47 Utahns report lung disease after recent vaping

Photo Courtesy: Utah Department of Health

UTAH, Sept. 24, 2019 (Gephardt Daily) — Utah public health officials are investigating after nearly 50 reported cases of lung disease in individuals after recent vaping.

The Utah Department of Health said in a Facebook update Tuesday: “As of Monday, Sept. 23, 47 cases of severe lung disease associated with vaping THC, nicotine, or both have been reported in Utah, with an additional 22 potential cases being investigated.”

Ninety percent of cases reported vaping THC, and 60 percent reported vaping nicotine.

“The Utah Department of Health recommends all Utah residents immediately stop vaping unregulated THC cartridges or ‘carts,'” the update said. “Unregulated vaping cartridges containing THC may also contain chemicals or additives that are unknown and unsafe.”

As of Sept. 16, 42 cases of severe lung disease were reported in Utah, with an additional 14 potential cases being investigated. The week before, Sept. 3, 28 cases were reported, with an additional 14 potential cases being investigated.

These cases are similar to cases reported nationally, in states including Wisconsin, Illinois, and Minnesota, the update said. Officials in Utah are coordinating with the appropriate state and federal officials.

“Patients are experiencing symptoms including cough, shortness of breath, chest pain, and fatigue,” the update said. “Other symptoms included nausea and vomiting. Most patients have required hospitalization, with some requiring the assistance of ventilators to help them breathe.”

No specific substance or e-cigarette product has been identified that is linked to all cases.

Although patients have improved with treatment, it is unknown whether they will experience long-term health effects, officials said.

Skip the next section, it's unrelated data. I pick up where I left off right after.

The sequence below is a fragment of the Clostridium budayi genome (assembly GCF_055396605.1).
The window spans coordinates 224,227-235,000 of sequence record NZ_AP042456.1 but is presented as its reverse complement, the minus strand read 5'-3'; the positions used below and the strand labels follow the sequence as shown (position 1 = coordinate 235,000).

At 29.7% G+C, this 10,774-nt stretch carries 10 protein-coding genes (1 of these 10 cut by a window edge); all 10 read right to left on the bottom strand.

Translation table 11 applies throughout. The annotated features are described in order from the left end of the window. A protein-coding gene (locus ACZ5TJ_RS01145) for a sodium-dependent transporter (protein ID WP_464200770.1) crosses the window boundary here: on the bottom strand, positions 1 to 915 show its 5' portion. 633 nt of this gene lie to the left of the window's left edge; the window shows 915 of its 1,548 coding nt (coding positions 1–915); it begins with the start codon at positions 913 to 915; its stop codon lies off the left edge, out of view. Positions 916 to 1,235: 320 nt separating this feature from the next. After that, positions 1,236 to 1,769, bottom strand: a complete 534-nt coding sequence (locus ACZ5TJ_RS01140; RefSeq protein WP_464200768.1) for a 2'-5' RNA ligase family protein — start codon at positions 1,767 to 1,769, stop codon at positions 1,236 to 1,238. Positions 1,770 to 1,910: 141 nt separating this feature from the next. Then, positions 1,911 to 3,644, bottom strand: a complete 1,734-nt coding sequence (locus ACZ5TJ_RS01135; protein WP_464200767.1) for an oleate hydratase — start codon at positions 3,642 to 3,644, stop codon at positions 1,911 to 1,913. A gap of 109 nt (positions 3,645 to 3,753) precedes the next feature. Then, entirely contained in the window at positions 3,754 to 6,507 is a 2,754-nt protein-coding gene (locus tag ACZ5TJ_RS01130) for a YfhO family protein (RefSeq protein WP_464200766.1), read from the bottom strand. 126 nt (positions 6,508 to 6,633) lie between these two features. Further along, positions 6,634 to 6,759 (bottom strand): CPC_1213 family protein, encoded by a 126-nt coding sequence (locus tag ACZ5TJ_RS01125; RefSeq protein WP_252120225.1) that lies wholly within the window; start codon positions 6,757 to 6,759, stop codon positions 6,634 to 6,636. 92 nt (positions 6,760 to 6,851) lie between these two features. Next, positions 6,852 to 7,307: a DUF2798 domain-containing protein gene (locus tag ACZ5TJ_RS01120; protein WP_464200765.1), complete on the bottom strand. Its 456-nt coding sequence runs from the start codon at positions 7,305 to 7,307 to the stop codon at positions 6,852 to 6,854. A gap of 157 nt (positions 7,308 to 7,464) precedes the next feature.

Public health agencies and health care providers throughout the state are working to determine the cause of these severe illnesses.

“Public health workers are interviewing patients to obtain a history of their vaping habits, including the types of products they’ve been using and how frequently they use them,” the statement said.

“They are also collecting product samples from patients and are coordinating with state and federal partners to test these products to determine if they contain harmful substances that may contribute to severe lung illness.”

On Aug. 19, the Department of Health announced it was investigating the recent hospitalizations of five people who experienced serious breathing problems and reported recent vaping or other inhalational drugs, and that number has since burgeoned.

Information about e-cigarettes and vapes can be found on the UDOH website here. For information about how you can help yourself or a loved one quit tobacco, including e-cigarettes, please visit waytoquit.org, or call 1-800-QUIT-NOW.


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